A question which arises when we use computer programs (e.g. BICAL, MSCALE) which use a Maximum Likelihood algorithm (e.g. JMLE UCON) is "When has the procedure converged ?".
The first problem that may arise is that the iterative procedure does not converge at all - the changes in the estimates from iteration to iteration do not get smaller and may even get larger. The estimation equations are usually derived from the likelihood equation for any set of observations according to the Rasch model. Estimates of the parameters in the likelihood equation (the "abilities" and "difficulties") are calculated in an attempt to maximize the likelihood of the observed data. These estimates are then improved once each iteration using a Newton-Raphson method. This suggests new estimates of the parameters which should give an overall likelihood of the observed data greater than that given by the previous set of estimates.
However, in deriving these Newton-Raphson equations, the working assumption is that each parameter estimate is sufficiently independent of all others that maximizing the likelihood for each parameter in turn will lead to maximizing it for all. This sometimes does not work. Further, the mean item difficulty is usually set to zero at each iteration which introduces a further source of perturbation into the estimation of values for extreme items. Consequently, it is not unusual to encounter sets of observations which do not converge satisfactorily using the standard programs, though I have yet to find any data which will not converge using more conservative techniques even though many iterations may be required.
Lack of convergence is an indication that the data do not fit the model well, because there are too many poorly fitting observations. A data set showing lack of convergence can usually be rescued by setting aside for separate study the person or item performances which contain these unexpected responses.
Assuming the estimates do converge, when does one stop the estimation procedure ? Some programs report a number such as ".13 logits" at the end of each iteration, which is the largest absolute change in any estimated logit measurement found when recalculating the estimates based on their previous values. Other report a mean square or average absolute change. Fortunately, with high-speed computers, one can always let the problem run during lunch, or overnight, and obtain estimates which are changing at less than .0001 logits per iteration. But is this necessary ?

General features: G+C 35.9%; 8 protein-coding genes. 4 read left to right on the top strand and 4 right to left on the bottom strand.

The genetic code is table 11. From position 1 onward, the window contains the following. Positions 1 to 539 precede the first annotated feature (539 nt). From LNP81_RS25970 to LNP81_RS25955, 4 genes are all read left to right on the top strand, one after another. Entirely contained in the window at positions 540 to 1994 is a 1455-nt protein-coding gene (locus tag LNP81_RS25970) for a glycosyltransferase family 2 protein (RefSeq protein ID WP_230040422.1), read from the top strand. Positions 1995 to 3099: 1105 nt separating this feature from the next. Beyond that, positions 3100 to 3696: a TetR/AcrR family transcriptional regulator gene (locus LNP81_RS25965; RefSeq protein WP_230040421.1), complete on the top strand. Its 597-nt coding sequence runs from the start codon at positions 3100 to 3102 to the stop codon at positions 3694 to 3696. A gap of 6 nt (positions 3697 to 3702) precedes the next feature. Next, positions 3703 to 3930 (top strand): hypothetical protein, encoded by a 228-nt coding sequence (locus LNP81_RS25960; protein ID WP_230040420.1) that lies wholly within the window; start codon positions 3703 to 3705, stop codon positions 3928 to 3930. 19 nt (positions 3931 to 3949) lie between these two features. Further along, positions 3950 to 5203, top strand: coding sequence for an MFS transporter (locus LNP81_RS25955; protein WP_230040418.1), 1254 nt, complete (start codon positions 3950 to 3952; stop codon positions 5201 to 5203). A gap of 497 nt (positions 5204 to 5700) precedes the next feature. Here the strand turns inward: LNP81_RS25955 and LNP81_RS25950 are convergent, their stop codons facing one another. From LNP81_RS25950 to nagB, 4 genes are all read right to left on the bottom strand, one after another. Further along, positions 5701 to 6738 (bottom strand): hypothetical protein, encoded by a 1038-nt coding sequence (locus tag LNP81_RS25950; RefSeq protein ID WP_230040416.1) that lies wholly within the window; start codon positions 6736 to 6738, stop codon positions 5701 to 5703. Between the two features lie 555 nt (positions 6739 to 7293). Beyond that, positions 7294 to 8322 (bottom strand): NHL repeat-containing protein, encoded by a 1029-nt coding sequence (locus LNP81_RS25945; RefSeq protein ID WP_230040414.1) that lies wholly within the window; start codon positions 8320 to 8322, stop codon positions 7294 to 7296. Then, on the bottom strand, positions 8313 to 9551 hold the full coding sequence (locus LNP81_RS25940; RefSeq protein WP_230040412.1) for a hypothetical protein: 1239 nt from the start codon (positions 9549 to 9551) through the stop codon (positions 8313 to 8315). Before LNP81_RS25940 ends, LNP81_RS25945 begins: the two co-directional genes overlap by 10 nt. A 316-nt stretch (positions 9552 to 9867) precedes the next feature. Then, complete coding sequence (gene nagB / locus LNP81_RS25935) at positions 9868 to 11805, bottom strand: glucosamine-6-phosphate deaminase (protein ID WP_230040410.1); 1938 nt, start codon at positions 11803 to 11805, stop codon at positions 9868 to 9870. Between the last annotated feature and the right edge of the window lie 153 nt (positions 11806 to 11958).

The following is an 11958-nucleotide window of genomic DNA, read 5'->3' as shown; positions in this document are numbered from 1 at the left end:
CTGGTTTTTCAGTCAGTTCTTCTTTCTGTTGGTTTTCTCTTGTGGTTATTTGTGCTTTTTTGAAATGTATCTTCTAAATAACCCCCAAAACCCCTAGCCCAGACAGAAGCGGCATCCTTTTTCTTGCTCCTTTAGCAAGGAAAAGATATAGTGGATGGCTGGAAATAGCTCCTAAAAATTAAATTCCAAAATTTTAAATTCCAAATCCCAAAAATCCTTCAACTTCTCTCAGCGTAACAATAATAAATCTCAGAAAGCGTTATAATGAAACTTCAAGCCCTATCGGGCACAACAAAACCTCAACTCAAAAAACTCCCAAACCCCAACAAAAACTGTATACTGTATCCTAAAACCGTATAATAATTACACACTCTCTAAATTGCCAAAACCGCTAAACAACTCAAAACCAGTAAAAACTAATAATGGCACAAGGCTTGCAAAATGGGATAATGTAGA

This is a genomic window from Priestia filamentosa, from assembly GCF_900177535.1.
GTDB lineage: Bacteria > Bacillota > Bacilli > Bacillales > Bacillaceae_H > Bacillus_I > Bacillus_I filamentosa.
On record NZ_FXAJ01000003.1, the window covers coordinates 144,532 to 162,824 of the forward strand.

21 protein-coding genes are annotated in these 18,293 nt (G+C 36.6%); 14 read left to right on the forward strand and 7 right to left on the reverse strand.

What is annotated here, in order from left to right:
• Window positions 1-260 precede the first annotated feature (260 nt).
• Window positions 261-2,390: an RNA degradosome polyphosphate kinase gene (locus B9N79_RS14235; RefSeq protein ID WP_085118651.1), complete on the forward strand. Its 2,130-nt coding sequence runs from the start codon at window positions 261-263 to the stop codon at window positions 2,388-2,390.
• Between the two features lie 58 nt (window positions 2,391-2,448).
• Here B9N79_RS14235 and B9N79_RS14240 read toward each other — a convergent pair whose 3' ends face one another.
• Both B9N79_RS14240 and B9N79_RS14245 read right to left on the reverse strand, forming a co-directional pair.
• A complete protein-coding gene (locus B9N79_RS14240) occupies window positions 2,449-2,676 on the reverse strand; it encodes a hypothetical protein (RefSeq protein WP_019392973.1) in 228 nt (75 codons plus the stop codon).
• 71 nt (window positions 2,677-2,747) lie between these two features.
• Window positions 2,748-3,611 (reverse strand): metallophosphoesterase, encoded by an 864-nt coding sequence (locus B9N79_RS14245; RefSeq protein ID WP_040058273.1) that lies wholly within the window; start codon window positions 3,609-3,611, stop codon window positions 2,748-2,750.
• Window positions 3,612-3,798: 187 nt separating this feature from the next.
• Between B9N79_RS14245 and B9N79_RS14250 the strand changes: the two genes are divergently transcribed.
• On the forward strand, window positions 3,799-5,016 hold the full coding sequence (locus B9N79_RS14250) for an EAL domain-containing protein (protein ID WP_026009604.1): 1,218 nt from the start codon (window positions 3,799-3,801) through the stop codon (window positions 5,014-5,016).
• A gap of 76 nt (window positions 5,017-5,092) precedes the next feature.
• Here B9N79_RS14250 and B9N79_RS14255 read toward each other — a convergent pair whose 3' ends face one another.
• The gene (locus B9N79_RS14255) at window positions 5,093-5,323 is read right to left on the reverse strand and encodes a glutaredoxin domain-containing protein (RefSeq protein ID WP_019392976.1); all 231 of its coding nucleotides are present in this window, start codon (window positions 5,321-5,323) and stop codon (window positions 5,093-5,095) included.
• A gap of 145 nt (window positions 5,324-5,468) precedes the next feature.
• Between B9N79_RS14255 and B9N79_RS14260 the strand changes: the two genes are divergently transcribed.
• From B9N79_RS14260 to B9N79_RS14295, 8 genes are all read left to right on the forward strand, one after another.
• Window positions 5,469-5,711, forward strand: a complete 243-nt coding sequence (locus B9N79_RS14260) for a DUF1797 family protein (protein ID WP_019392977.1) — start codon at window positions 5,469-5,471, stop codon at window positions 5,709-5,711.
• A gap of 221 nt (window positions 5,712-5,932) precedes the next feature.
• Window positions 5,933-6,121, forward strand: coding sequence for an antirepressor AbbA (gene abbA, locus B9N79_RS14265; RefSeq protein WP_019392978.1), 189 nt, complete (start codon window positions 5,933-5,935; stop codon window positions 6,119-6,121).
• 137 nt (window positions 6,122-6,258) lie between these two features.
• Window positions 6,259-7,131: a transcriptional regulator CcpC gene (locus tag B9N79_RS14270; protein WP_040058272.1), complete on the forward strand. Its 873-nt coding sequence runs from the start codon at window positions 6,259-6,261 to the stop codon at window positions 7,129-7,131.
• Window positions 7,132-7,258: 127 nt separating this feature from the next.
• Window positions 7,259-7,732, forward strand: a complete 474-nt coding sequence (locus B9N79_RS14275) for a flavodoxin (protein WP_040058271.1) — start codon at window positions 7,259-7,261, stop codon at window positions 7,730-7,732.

Let's consider what is happening behind the scenes. During each iteration the computer calculates the expected score of each person based on the logit measure obtained at the end of the last iteration. Let us say that the estimated measure is 1.0 logits, giving an estimated score of 113.6 on a 200 item test. If the person's actual score was 114, then the estimated and actual scores are less than .5 score points apart. In counting test scores, we can only observe integers, scores such as 113, 114, 115 and so on. Consequently, someone whose true ability corresponds to a score of 114.2 cannot have this observed but only the nearest integral performance, 114. The range of abilities between 113.5 and 114.5 would be expected to produce a score of 114. Now our current estimated measure has already produced an estimated score of 113.6, so we may, in fact, already have the best estimate we can get for the person under observation. Thus we could say that any set of estimates which give estimated scores within half a score point of the observed scores must be "correct" estimates for the data set.
You may be convinced by this argument, but be using a computer program that does not report the biggest gap between observed and estimated scores. If your program reports the biggest change in logit estimates made during an iteration, you need to know the amount of logit change per iteration which corresponds to a score gap of half a score point. The last person or item measure to converge is generally that one which has the most extreme set of observations. If the observations are all successes or all failures, then that estimate tends to infinity and the maximum likelihood estimate cannot be obtained. However, an estimate corresponding to half a score point difference between observed and expected scores can be obtained.